the French cities of Paris and Marseille, the European Network for Accessible Tourism - ENAT, the Global Alternative Tourism Network, the Global Sustainable Tourism Council, the International Center for Responsible Tourism, The Japanese Ecotourism Society, Kabani Community Tourism Service, Le Cordon Bleu University in Lima, Peru, Millennium Destinations, One Planet Sustainable Tourism Program, Peace Boat, the Positive Business Chair of Paris Nanterre University, socialtours, the Thai Community based Tourism Institute, UN-Habitat / Urban Resilience Hub, and the World Association for Hospitality and Tourism Education and Training - AMFORHT.
Good planning and management have been identified as key factors of success not only for sustainable tourism development, but also for overcoming the challenges of overcrowding / overtourism.
Based on its experience and the lessons learnt throughout its modern history, Seoul has proven its willingness and capacity to become a model of smart, sustainable, resilient and hospitable city.
Each destination is unique and should have its own personal agenda, but all tourism stakeholders, including administrations, governments, local authorities, policy-makers and regulators, destinations managers and promoters, private businesses and associations, NGOs, Academia, local communities and tourists, should continuously engage and join forces, so that the sector can grow in a responsible way, towards peace, global prosperity, social inclusiveness and environmental sustainability.
Special Exhibition “Tourism For All"
Hosted by Seoul Metropolitan Government and organized by the Seoul Tourism Organization
Dates: September 17 to 29, 2018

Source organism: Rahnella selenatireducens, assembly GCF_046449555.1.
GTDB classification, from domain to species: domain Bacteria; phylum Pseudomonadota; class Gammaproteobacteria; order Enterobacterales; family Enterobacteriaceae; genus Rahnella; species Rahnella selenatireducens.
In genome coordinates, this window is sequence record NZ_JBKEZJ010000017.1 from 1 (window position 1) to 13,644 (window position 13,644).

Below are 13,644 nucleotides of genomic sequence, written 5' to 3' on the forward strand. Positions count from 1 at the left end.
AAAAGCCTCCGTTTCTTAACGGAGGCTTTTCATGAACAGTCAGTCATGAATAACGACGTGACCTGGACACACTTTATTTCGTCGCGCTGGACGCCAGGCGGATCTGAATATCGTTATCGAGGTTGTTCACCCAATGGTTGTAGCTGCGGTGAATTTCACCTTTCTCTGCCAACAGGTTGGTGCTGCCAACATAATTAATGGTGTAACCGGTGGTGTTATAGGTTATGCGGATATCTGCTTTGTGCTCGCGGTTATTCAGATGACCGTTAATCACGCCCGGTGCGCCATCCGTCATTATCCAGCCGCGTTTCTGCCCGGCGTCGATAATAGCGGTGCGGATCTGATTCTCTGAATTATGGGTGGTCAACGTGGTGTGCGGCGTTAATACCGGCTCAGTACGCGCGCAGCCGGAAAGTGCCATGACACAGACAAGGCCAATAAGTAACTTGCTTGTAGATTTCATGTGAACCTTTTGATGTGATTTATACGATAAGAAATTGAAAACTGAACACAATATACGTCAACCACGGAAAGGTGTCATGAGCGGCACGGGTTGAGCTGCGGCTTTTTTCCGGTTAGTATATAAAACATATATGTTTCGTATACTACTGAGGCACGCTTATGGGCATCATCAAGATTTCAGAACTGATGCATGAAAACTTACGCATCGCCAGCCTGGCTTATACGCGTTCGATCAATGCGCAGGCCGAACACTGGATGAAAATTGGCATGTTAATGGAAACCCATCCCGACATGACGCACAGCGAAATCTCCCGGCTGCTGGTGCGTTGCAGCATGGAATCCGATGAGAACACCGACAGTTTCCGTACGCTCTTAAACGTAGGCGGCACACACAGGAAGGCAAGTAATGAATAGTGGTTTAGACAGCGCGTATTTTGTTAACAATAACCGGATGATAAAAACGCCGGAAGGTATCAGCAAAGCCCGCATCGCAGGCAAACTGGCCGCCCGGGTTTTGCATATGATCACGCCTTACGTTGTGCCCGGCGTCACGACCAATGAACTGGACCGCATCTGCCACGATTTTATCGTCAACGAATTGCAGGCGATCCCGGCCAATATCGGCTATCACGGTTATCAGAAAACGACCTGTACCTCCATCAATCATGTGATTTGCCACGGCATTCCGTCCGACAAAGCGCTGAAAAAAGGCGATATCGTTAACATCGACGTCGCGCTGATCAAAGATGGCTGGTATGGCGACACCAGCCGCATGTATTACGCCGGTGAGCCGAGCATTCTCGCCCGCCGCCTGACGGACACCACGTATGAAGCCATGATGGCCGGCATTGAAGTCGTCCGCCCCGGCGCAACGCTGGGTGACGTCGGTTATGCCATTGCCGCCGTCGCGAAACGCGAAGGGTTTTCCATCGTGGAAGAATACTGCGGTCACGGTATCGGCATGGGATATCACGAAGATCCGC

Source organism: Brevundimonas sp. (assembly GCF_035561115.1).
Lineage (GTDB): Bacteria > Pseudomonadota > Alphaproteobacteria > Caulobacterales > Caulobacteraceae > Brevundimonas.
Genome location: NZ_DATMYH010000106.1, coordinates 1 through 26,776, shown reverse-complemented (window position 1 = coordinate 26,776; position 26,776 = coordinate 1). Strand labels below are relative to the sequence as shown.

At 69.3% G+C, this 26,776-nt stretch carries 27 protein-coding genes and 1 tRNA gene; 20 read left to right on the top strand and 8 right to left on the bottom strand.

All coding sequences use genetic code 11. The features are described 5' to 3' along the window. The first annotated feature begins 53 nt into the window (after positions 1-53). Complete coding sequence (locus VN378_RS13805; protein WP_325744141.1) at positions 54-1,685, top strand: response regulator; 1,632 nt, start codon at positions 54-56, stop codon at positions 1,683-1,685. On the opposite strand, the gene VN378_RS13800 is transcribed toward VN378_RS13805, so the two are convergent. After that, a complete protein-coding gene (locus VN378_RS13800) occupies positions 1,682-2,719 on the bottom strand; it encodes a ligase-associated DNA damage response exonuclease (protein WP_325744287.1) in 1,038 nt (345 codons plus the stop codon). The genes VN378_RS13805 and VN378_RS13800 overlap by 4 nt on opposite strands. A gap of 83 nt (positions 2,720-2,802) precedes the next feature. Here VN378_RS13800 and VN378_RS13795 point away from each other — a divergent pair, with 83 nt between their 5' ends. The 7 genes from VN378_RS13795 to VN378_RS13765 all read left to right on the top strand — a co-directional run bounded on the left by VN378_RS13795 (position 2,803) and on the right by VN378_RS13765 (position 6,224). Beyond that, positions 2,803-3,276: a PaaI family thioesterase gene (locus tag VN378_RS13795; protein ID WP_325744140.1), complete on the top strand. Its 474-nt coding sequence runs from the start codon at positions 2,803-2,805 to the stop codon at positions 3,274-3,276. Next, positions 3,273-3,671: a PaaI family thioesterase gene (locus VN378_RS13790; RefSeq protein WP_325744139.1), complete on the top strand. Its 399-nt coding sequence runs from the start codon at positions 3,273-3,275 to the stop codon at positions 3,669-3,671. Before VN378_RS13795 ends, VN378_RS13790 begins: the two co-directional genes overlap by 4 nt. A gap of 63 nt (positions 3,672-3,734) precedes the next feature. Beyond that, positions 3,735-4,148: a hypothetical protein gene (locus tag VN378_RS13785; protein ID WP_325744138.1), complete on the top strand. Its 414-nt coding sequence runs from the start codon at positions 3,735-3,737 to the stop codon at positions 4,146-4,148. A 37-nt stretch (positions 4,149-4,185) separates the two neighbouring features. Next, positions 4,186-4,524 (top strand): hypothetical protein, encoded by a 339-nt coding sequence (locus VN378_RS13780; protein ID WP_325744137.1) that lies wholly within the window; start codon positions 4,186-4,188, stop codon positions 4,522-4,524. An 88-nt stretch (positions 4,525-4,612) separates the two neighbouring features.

Venue: Bukchon Village Information Center, Seoul
Presentation of the Fair Travel Living Together campaign and the seven proposals for fair travel, and examples of harmonious coexistence between Bukchon residents and visitors.
Also read "The Challenge of Overtourism" by Harold Goodwin
Millennium Destinations is proud to announce its official partnership with the Seoul Tourism Organization (STO) for the implementation and promotion of the 2018 Global Campaign "Fair Travel Living Together" aimed at raising worldwide public awareness of fair and sustainable tourism.
The first edition of the global campaign was launched last year at the Seoul International Fair & Sustainable Tourism Forum, as an initiative of the 2017 International Year of Sustainable Tourism for Development, designed and promoted by the Seoul Metropolitan Government, STO, and Barcelona City Council, in collaboration with the World Tourism Organization (UNWTO)'s #travelenjoyrespect campaign.
This year, new key partners have joined the founding members, including (as of 25 August 2018): the European Network for Accessible Tourism - ENAT, the Global Alternative Tourism Network, the Global Sustainable Tourism Council, the International Center for Responsible Tourism, Kabani Community Tourism Service, Le Cordon Bleu University in Lima, Peru, Millennium Destinations, socialtours, the Thai Community based Tourism Institute, UN-Habitat / Urban Resilience Hub, and the World Association for Hospitality and Tourism Education and Training - AMFORHT. More partners are in the process of joining and will be announced shortly.